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QUESTIONS AND ANSWERS. Robert Hunt, an equine veterinarian who practices in Lexington, Ky., listens to a question during his presentation on treating laminitis presented by the School of Veterinary Medicine at the University of Wisconsin-Madison.
Because of the biomechanical forces imposed on the digits of horses with laminitis, there is no uniformly successful method of foot management and shoeing.
The principles of trimming or shoeing horses with laminitis include providing uniform support and stability to counteract rotation or distal displacement of the distal phalanx. Also important is removing necrotic or infected material to allow regrowth of healthy horn, while at the same time trying to reduce pressure on exposed or diseased tissue.
If the conformation of the foot is adequate, the horse may be better off with no shoes. The feet should be trimmed to a suitable conformation and may be supported with thick, soft bandages or frog supports. The horse should be placed on a thick bedding of straw, wood shavings or shredded rubber placed over a sand or peat moss base. If a portion of the foot is especially compromised (such as the dorsal wall or toe region), other portions of the foot (heel, quarters and frog) should be used to engage the load.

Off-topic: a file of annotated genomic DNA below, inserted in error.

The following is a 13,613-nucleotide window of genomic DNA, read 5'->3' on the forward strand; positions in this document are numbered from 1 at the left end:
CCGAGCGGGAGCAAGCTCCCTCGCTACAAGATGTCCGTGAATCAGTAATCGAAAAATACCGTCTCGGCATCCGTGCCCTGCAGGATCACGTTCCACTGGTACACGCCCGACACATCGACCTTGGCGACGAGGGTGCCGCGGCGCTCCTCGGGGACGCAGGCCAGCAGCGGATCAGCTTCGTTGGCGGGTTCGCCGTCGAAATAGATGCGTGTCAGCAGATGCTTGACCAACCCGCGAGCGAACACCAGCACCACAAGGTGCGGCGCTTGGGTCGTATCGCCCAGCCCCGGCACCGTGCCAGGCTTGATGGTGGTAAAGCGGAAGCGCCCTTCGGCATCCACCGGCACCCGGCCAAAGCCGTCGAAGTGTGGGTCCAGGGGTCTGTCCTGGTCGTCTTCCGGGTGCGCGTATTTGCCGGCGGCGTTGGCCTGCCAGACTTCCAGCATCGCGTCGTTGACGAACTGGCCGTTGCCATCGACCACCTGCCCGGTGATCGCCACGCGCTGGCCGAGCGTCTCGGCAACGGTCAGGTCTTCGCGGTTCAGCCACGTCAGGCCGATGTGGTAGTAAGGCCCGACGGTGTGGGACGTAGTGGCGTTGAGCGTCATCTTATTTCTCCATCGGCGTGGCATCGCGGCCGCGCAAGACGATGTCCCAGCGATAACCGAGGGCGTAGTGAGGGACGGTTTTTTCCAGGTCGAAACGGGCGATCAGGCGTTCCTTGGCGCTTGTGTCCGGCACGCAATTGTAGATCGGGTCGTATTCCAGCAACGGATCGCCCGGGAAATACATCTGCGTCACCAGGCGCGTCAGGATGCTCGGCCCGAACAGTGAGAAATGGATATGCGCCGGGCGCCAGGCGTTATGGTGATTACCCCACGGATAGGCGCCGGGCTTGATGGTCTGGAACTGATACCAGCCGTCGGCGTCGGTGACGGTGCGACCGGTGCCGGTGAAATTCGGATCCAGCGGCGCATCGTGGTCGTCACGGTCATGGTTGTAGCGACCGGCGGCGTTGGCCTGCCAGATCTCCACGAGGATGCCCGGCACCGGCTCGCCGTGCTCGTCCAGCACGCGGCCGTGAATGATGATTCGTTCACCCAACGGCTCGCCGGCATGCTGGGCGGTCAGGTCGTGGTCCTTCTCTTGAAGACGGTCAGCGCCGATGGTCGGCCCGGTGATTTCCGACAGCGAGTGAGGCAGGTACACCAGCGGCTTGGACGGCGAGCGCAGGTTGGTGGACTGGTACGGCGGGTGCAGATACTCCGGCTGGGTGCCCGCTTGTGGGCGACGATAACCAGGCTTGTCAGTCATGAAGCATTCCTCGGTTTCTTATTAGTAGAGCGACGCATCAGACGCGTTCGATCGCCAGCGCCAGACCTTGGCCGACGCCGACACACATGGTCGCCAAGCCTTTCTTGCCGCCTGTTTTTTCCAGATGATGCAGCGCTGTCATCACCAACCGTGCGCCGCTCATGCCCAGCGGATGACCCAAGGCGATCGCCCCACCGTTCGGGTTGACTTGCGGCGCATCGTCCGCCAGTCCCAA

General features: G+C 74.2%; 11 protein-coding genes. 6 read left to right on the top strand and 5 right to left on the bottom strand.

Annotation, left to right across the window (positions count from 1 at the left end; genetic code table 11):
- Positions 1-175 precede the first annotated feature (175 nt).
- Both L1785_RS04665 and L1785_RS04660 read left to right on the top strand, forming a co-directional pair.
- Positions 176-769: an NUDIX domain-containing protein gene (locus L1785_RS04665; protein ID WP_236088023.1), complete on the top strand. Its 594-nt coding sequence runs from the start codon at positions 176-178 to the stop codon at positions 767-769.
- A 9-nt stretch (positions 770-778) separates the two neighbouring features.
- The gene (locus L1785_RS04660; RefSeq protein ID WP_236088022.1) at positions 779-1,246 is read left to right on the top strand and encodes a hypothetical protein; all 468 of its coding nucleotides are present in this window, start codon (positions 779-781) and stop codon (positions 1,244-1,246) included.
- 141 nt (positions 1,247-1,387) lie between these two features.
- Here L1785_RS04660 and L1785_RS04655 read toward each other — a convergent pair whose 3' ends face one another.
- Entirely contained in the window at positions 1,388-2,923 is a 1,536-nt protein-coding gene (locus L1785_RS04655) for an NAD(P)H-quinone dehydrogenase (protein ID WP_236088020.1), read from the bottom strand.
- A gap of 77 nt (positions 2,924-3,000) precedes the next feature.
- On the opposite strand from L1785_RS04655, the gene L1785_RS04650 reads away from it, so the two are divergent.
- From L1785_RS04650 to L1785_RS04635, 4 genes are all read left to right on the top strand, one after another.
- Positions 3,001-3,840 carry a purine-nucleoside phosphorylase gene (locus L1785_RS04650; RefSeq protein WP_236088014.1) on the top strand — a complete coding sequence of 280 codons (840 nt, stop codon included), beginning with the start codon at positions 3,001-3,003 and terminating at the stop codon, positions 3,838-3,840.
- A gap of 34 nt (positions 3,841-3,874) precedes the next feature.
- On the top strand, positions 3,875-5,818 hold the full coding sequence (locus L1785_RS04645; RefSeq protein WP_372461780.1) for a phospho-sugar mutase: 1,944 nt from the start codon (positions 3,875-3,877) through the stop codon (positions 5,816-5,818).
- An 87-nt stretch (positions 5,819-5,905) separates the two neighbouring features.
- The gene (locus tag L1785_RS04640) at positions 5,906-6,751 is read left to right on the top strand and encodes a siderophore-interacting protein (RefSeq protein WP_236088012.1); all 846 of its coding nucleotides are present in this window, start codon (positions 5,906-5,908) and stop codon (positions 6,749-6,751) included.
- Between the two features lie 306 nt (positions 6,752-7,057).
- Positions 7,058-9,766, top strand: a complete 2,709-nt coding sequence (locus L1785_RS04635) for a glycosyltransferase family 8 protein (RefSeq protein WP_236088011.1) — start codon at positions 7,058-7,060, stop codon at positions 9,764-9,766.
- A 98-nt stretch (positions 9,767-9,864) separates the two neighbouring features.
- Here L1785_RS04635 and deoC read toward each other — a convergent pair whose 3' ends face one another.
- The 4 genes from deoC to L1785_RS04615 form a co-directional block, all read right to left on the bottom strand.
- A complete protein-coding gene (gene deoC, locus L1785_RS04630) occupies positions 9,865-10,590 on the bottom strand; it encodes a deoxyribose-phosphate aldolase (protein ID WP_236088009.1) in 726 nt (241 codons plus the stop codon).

Although the proximal-palmar tension of the deep digital flexor tendon has been incriminated as the main detrimental biomechanical force during laminitis that contributes to rotation of the distal phalanx, the greatest detrimental biomechanical force is the vertical load of the horse’s…